The researcher called participants 1 hour prior to the interview to remind them about the interview, and then arrived at the participants’ residence at least 10-15 minutes early to ensure adequate time to set up the devices and the videoconferencing platform, and to log into the meeting on the laptop and tablet computer. Setting up the equipment required several steps:
- Turn on the portable hotspot device, tablet computer, and laptop, and ensure that the laptop and tablet computer both access the internet through the portable hotspot device and not from some other wireless device.
- Open the survey link on the tablet computer. Weblinks to the survey and the web-based meeting can be lengthy. It is often easy to email the links to the tablet computer and then click the links obtained from the email. However, one must take care to log out of the email account before delivering the tablet to participants to prevent participants from accessing the email account through the device. Furthermore, the researcher should also disable any alerts on the tablet computer so that participants are not interrupted during the interview. Instructions for disabling or hiding email accounts on tablet computers are available online.
- Launch the meeting on the laptop (which allows the researcher to control screen sharing during the meeting) and join the meeting from the tablet computer. Only the researcher and research assistant had access to the URL for the Zoom meeting, which was typically generated 1 hour before the meeting. Although we did not password-protect the meetings, researchers concerned with privacy invasion can do so. In addition, the network connection provided by the portable hotspot device was password protected. Finally, we collected no participant-identifiable information in the survey; Qualtrics encrypts responses using secure socket layers and masks all IP addresses, thus providing the researchers access to only the survey responses.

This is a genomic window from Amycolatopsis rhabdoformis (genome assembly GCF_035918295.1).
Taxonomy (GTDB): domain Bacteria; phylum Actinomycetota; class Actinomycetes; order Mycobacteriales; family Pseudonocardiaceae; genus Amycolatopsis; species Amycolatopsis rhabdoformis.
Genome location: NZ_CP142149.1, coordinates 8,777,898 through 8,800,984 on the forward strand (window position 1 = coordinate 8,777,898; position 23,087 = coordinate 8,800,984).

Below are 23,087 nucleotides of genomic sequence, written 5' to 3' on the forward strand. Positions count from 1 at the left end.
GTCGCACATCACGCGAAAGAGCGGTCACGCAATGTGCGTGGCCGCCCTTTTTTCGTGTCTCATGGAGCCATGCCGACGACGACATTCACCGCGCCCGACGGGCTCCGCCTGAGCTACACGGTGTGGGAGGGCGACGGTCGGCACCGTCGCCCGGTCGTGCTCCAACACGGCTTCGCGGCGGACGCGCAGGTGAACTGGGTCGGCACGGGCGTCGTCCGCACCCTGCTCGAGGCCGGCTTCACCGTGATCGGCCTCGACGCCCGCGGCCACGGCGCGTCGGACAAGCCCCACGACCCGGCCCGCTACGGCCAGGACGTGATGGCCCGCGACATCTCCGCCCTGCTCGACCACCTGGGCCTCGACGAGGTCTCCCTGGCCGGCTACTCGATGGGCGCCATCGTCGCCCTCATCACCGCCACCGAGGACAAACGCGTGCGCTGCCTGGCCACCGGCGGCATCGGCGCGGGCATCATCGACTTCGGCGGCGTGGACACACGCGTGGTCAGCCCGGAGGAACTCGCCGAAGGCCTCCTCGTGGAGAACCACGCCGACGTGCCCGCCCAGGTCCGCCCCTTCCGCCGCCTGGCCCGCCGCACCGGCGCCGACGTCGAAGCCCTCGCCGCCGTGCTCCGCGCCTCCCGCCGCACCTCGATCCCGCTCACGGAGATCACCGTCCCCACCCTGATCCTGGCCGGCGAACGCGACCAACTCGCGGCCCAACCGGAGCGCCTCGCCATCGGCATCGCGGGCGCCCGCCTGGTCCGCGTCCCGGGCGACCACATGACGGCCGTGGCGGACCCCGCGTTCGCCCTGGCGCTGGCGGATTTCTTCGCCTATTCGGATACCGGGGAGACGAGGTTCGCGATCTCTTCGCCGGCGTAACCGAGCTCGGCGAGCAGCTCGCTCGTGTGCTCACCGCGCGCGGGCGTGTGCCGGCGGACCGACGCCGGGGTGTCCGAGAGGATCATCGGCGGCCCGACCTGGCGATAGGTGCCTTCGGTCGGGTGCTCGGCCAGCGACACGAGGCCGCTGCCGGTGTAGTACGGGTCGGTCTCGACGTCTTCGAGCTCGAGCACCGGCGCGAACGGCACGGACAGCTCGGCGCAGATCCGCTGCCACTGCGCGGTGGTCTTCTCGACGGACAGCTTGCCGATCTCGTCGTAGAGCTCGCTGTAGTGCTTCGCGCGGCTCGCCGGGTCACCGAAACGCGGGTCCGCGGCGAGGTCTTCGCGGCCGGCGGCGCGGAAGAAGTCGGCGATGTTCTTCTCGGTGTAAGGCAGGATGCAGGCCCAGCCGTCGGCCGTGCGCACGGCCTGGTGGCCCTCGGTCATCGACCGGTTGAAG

- Allow screen sharing from the laptop, and then share the screen for the survey link from the tablet computer. The screen sharing allows the researchers to monitor participants’ responses to the survey in real time and probe them as necessary.